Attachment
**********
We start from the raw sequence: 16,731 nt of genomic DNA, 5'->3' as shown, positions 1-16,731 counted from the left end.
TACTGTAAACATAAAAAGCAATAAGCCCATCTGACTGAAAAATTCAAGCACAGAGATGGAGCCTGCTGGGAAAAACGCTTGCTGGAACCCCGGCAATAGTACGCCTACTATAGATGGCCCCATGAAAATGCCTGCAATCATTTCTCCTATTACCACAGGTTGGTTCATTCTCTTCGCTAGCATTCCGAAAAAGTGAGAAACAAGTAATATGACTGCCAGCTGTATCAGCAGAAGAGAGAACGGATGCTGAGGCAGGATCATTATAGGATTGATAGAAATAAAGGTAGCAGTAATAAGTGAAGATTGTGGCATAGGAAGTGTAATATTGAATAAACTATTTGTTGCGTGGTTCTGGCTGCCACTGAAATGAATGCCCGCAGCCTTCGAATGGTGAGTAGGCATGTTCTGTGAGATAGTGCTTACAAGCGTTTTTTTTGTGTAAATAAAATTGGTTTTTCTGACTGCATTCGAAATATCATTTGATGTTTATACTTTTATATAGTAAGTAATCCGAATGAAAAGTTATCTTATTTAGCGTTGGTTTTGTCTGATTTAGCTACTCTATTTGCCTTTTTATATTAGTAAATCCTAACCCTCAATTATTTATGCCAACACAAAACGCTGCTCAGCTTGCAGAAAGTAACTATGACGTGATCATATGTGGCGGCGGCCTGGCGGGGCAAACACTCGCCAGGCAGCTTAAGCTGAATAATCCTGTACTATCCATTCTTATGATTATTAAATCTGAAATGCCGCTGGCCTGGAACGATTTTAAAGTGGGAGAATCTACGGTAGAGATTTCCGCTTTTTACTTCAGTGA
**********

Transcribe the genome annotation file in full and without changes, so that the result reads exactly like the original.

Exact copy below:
We start from the raw sequence: 16,731 nt of genomic DNA, 5'->3' as shown, positions 1-16,731 counted from the left end.
TACTGTAAACATAAAAAGCAATAAGCCCATCTGACTGAAAAATTCAAGCACAGAGATGGAGCCTGCTGGGAAAAACGCTTGCTGGAACCCCGGCAATAGTACGCCTACTATAGATGGCCCCATGAAAATGCCTGCAATCATTTCTCCTATTACCACAGGTTGGTTCATTCTCTTCGCTAGCATTCCGAAAAAGTGAGAAACAAGTAATATGACTGCCAGCTGTATCAGCAGAAGAGAGAACGGATGCTGAGGCAGGATCATTATAGGATTGATAGAAATAAAGGTAGCAGTAATAAGTGAAGATTGTGGCATAGGAAGTGTAATATTGAATAAACTATTTGTTGCGTGGTTCTGGCTGCCACTGAAATGAATGCCCGCAGCCTTCGAATGGTGAGTAGGCATGTTCTGTGAGATAGTGCTTACAAGCGTTTTTTTTGTGTAAATAAAATTGGTTTTTCTGACTGCATTCGAAATATCATTTGATGTTTATACTTTTATATAGTAAGTAATCCGAATGAAAAGTTATCTTATTTAGCGTTGGTTTTGTCTGATTTAGCTACTCTATTTGCCTTTTTATATTAGTAAATCCTAACCCTCAATTATTTATGCCAACACAAAACGCTGCTCAGCTTGCAGAAAGTAACTATGACGTGATCATATGTGGCGGCGGCCTGGCGGGGCAAACACTCGCCAGGCAGCTTAAGCTGAATAATCCTGTACTATCCATTCTTATGATTATTAAATCTGAAATGCCGCTGGCCTGGAACGATTTTAAAGTGGGAGAATCTACGGTAGAGATTTCCGCTTTTTACTTCAGTGA